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The Computation

The Computation

by John Donne

Analysis: Speaker

The speaker is aging thousands of times faster than the rest of us. Well, no, it's not a Sci-Fi poem, the speaker is just a dramatic person and a massive exaggerator. He's the kind of person who waits in line for ten minutes and says, "Ugh. We've been here for, like, ten years." He's also someone who goes through very distinct stages of grief: disbelief, living in the past, sadness, depression, obsession, and finally, memory loss.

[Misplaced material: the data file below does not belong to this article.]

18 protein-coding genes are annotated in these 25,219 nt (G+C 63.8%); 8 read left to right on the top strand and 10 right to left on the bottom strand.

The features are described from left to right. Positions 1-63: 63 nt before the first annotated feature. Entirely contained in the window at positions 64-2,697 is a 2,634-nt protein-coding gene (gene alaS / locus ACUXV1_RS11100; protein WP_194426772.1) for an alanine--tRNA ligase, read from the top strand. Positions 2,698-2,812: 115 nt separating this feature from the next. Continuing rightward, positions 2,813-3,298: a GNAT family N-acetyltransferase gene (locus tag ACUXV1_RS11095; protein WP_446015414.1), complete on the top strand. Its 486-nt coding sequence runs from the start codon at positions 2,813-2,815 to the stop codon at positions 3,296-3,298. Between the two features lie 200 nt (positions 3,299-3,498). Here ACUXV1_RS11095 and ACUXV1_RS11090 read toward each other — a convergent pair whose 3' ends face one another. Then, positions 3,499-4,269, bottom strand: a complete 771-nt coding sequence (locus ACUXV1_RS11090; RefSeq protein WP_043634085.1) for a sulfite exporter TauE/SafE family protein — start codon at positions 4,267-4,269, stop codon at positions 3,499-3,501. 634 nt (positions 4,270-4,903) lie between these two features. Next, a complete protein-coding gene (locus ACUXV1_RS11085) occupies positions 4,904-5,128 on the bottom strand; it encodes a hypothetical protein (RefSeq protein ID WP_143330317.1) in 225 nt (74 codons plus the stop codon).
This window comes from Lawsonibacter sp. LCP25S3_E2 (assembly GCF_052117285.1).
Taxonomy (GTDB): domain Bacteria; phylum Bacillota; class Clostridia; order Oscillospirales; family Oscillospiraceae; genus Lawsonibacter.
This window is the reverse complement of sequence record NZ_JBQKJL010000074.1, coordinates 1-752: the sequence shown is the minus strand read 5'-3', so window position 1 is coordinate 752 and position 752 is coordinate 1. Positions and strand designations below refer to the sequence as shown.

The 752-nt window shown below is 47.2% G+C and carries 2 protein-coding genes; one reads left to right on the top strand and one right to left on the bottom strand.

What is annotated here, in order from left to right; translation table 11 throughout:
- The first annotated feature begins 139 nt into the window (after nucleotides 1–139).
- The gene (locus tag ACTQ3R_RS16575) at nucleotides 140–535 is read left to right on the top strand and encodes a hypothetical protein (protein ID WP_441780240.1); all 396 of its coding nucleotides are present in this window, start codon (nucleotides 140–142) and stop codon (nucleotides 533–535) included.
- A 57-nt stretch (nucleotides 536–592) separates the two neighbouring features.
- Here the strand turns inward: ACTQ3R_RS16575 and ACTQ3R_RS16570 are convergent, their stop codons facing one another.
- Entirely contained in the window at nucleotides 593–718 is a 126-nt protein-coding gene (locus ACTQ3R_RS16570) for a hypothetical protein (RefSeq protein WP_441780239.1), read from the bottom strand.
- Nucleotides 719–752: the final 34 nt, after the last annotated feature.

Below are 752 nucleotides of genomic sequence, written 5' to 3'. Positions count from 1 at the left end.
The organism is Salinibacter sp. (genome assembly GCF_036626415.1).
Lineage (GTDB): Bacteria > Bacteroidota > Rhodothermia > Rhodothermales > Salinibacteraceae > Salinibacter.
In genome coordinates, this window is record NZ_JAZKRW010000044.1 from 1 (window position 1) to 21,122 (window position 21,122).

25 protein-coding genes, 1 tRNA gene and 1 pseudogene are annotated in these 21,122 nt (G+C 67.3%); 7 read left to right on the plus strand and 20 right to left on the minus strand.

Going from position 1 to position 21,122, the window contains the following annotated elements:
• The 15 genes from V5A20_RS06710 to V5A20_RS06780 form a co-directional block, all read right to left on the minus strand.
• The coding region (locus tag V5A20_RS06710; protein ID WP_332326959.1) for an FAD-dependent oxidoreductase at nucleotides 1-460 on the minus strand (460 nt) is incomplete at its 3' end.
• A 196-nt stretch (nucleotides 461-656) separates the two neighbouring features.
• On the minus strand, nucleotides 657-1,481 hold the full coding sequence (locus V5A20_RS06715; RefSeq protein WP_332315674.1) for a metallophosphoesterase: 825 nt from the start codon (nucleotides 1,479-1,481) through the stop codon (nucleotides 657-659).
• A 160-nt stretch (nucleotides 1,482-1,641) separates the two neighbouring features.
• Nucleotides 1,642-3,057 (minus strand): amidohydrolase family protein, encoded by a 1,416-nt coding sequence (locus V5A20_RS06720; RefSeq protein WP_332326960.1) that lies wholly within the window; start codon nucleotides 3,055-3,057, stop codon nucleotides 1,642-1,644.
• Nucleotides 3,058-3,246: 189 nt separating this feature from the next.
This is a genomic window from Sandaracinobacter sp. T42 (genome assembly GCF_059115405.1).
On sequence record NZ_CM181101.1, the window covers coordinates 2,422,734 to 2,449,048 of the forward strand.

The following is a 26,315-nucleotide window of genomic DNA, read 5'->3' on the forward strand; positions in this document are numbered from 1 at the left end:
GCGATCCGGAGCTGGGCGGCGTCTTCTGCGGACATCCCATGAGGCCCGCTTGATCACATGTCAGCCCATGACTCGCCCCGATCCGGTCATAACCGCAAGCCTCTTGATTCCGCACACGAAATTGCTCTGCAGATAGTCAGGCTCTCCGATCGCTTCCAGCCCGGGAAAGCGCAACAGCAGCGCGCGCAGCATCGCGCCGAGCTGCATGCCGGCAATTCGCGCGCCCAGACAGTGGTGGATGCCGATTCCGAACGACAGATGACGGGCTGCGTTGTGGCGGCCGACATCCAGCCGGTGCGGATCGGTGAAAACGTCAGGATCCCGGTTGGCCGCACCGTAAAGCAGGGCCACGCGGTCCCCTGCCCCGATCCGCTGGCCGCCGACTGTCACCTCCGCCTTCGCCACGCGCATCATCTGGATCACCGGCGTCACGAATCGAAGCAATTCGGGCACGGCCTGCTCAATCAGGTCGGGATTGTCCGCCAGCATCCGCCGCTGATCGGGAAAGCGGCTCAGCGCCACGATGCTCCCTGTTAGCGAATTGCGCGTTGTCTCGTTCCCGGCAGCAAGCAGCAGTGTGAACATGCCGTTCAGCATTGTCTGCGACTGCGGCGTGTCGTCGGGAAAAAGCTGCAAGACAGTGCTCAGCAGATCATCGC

At the end of the poem, we get the surprise twist: the speaker is actually a ghost. It's like the Bruce Willis movie The Sixth Sense, 17th century-style. He's a troubled soul who wanders the world in a sort-of comatose state because he has been separated from his true love. He is immortal, but you get the impression that he doesn't want to be, and that his state is a burden. One way to paraphrase the poem's final question is, "Will this painful existence ever end?"

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